Advertisement

Planta

, Volume 136, Issue 2, pp 173–180 | Cite as

A specific radioimmunoassay for nanogram quantities of the auxin, indole-3-acetic acid

  • William Pengelly
  • Frederick MeinsJr.
Article

Abstract

We have developed a specific radioimmunoassay [RIA] for indole-3-acetic acid (IAA) in the 0.2 ng to 12 ng range which, in principle, can be extended to other indole auxins as well. Methods are presented for obtaining suitable antibody, for the RIA procedure, and for measuring IAA in methanolic extracts of plant tissues. Antibody specific for IAA was obtained from rabbits immunized with IAA bound to bovine serum albumin by formaldehyde treatment. In assays with this antibody, 2,4-dichlorophenoxyacetic acid and indoles structurally related to IAA reacted from 300- to 3000-fold less than did IAA itself. However, α-and β-naphthaleneacetic acid reacted significantly and hence interfered with the assay. Extracts of tobacco (Nicotiana tabacum L.) tissue were immunoassayed after partial purification by buffer-ether partition. Crown-gall tumor tissue, which is auxin-autotrophic, and pith tissue depleted of auxin by the diffusion method contained, respectively, 26.7 ng and <0.5 ng extractable IAA per gram fresh weight.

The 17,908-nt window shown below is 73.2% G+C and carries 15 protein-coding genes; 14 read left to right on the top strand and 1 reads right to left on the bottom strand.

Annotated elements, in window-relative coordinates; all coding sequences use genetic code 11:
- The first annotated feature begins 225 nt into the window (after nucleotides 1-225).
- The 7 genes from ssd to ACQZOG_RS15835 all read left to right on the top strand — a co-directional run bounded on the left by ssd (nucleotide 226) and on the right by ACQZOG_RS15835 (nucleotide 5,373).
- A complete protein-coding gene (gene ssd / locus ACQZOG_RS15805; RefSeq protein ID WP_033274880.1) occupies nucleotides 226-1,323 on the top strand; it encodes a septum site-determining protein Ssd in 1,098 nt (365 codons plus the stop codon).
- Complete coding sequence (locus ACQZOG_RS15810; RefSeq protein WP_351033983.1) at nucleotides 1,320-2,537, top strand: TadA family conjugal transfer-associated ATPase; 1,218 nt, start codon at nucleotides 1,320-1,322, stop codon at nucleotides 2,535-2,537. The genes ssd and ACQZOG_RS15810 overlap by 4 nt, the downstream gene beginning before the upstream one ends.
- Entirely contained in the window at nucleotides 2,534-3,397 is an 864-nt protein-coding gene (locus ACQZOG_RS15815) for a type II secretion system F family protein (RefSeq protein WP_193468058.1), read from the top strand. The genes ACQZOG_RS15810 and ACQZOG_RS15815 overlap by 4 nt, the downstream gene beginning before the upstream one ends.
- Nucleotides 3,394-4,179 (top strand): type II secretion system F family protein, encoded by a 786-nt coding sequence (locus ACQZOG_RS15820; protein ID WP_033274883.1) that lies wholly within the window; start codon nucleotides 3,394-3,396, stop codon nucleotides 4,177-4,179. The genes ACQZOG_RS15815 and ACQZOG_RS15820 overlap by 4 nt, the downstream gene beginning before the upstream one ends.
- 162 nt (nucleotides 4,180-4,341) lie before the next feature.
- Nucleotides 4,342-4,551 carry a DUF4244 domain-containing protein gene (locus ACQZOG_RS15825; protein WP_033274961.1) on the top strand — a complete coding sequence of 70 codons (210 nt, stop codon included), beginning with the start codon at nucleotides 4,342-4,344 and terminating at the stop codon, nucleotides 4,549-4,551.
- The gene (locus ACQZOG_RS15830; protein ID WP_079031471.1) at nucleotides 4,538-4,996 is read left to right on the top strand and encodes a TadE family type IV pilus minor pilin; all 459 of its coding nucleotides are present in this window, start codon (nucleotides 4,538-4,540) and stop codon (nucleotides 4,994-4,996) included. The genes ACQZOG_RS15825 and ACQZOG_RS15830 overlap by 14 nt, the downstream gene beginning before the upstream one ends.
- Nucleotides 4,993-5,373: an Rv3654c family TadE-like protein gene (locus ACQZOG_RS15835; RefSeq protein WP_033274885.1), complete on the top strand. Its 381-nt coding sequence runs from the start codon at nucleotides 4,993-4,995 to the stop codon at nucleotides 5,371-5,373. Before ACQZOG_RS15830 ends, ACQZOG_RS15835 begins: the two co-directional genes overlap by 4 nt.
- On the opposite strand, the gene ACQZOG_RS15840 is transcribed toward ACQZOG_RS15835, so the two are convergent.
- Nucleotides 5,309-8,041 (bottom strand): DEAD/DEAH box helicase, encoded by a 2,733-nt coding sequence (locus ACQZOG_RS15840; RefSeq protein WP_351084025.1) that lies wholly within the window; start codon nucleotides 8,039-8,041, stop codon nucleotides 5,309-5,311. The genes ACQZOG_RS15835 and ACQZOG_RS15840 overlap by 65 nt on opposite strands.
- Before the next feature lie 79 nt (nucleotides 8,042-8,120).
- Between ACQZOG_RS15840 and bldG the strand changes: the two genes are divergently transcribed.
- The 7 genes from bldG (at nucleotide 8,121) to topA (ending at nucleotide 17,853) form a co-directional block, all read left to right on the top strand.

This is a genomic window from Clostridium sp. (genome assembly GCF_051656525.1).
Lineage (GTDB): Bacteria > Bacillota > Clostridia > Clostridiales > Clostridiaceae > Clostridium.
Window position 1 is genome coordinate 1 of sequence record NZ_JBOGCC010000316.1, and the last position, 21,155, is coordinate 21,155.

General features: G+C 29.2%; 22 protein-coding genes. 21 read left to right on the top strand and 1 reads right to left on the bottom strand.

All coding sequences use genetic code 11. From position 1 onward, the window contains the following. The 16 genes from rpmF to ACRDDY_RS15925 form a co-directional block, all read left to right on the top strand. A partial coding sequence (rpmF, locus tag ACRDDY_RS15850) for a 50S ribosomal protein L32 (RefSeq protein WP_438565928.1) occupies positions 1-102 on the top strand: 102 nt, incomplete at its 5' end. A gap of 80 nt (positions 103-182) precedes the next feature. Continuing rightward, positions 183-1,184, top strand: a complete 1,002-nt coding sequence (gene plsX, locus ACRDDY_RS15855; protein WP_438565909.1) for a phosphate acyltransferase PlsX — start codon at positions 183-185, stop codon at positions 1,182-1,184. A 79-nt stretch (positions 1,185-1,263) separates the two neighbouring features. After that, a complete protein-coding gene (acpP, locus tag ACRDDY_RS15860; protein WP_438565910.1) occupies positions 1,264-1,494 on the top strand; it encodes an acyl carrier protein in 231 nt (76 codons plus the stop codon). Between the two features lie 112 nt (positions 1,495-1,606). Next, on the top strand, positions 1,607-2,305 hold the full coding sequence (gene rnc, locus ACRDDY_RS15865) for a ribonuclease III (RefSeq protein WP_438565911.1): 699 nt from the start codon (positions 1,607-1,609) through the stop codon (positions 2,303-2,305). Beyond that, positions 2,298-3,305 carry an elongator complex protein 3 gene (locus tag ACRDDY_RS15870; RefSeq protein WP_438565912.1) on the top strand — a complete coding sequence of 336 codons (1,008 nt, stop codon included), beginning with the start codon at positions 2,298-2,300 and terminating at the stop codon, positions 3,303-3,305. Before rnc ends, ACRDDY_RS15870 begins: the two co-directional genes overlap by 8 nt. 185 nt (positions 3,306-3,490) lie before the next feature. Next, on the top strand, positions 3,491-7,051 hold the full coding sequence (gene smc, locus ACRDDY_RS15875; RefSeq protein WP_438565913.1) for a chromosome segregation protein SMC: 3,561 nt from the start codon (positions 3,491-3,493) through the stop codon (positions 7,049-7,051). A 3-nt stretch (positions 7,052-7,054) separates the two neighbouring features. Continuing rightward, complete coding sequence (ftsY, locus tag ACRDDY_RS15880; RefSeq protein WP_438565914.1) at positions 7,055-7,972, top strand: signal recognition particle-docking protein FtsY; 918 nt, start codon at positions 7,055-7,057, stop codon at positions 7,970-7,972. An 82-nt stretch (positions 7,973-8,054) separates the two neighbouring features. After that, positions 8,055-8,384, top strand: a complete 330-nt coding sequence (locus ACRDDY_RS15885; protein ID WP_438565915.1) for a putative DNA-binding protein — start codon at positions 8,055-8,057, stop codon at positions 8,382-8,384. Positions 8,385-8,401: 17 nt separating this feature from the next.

Key words

Auxin Immunoassay Nicotiana Radioimmunoassay 

Abbreviations

BSA

bovine serum albumin

2,4-D

2,4-dichlorophenoxyacetic acid

IAA

indole-3-acetic acid

α-NAA

α-naphthalenacetic acid

PBS

phosphate-buffered saline

RIA

radioimmunoassay

Preview

Unable to display preview. Download preview PDF.

Unable to display preview. Download preview PDF.

References

  1. Auletta, F.J., Caldwell, B.V., Hamilton, G.L.: Androgens: Testosterone and dihydrotestosterone. In: Methods of hormone radioimmunoassay, pp. 359–370, Jaffe, B.M., Behrman, H.R. eds. New York: Acad. Press 1974Google Scholar
  2. Braun, A.C.: The activation of two growth-substance systems accompanying the conversion of normal to tumor cells in crown gall. Cancer Res. 16, 53–56 (1956)Google Scholar